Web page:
Not many people seem to care much for Vietnamese cuisine, but considering it has given the world the likes of Bánh mì, Chả Lụa, AND Gỏi Cuốn, maybe we should take a little more time to appreciate the culinary expressions of this fascinating country. My favourite Vietnamese dish, however, would have to be the Bánh Xèo, which is a fried pancake usually stuffed with fatty pork, shrimp, diced green onion, and bean sprouts.
Another name for Bánh Xèo is “sizzling cake”, and this is due to the loud sizzling noises it makes when the rice batter is poured into the hot skillet. Southern-style bánh xèo, which can be found prominently in Saigon, contains coconut milk. They are served wrapped in mustard leaf, lettuce leaves or banh trang wrappers, and stuffed with mint leaves, basil, fish leaf and/or other herbs, and dipped in a sweet and sour diluted fish sauce. It is widely believed that this dish is a derivative of crepes brought over by the French during the colonial era.
The kind of Bánh Xèo you will find on the streets of Saigon are larger and thinner than Bánh Xèo from the northern and central parts of Vietnam. In fact, I noticed that in places like Hue and Da Nang, Bánh Xèo is actually fried in the pan with its whole face showing, rather than fried in a half-moon shape, for which it is famous down south. I loved watching the crepes being grilled in front of my eyes as I stood and waited for my purchase. It’s kind of like how kai yang (grilled chicken) is prepared on the streets of Bangkok, as if it’s made to order specifically for you. This whole on-the-spot process guarantees its warmth and freshness, which is very important for the taste and texture of Bánh Xèo.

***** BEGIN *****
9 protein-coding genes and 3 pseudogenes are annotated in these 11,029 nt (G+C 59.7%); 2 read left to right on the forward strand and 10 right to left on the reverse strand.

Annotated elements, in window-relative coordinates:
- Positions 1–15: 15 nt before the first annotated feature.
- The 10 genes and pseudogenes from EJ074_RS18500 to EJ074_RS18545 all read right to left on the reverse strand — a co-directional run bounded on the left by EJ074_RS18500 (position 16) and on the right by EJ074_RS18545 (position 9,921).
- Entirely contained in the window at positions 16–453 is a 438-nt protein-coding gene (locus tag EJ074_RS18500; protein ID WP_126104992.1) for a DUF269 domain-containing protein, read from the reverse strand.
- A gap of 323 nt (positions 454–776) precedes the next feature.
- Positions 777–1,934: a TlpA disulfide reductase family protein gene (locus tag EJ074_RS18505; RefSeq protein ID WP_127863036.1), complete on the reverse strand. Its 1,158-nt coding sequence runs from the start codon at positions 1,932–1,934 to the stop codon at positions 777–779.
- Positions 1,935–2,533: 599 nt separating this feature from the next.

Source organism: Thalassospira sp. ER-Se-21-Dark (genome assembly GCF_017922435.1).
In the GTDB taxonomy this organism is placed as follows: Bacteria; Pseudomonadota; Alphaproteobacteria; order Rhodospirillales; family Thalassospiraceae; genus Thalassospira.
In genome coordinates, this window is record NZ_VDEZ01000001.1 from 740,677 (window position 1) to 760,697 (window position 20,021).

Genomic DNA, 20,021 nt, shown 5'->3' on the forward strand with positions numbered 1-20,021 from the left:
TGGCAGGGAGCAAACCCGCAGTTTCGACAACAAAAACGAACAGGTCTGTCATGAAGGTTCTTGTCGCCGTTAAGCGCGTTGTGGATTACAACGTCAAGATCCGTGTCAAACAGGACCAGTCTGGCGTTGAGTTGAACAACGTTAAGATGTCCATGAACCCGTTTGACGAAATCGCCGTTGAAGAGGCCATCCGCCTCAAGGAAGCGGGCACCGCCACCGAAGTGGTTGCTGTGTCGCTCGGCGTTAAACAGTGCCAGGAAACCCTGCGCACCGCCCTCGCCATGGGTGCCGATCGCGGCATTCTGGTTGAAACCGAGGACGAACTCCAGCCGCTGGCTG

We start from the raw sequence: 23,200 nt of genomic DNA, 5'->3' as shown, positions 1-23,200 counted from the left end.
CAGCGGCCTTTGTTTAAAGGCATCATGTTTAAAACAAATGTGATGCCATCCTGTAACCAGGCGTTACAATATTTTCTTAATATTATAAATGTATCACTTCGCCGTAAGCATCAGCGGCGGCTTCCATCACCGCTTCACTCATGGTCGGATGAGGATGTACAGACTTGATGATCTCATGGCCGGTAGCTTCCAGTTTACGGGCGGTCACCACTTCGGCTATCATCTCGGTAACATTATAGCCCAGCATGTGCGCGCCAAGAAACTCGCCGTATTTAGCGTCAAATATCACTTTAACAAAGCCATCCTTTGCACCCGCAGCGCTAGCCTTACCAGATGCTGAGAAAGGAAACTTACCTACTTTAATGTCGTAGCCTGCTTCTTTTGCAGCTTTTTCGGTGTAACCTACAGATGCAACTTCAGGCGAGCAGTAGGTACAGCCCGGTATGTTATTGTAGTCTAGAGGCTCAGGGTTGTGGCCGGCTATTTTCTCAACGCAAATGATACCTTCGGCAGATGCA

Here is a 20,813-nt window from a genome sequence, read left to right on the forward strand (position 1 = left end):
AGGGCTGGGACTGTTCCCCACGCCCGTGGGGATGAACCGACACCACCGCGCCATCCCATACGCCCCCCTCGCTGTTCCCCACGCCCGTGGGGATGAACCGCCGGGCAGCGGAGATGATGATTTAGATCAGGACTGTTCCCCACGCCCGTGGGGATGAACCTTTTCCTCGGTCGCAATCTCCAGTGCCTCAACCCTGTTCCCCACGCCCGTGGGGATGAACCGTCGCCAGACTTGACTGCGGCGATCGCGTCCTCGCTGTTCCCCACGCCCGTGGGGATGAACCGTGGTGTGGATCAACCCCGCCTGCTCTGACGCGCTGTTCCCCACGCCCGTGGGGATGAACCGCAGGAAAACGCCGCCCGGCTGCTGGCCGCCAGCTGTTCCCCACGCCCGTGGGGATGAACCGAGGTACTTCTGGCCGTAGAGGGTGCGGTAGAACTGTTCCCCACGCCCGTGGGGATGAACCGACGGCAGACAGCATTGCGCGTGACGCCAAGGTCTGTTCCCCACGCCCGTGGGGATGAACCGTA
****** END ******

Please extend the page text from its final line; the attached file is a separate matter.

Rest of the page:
Despite not always fancying seafood for my meals, I did have a delicious prawn Bánh Xèo during my time in Saigon, and it came with plenty of beansprouts, salad, and dipping sauce (I think the sauce is called Nuoc Cham). Ever since I began learning about Vietnamese cuisine, I have loved the idea of eating the Bánh Xèo, and now I think it is my favourite kind of crepe – even more delightful than the likes of okonomiyaki from Japan, dosa from Myanmar and India, or even the durum wraps from Turkey!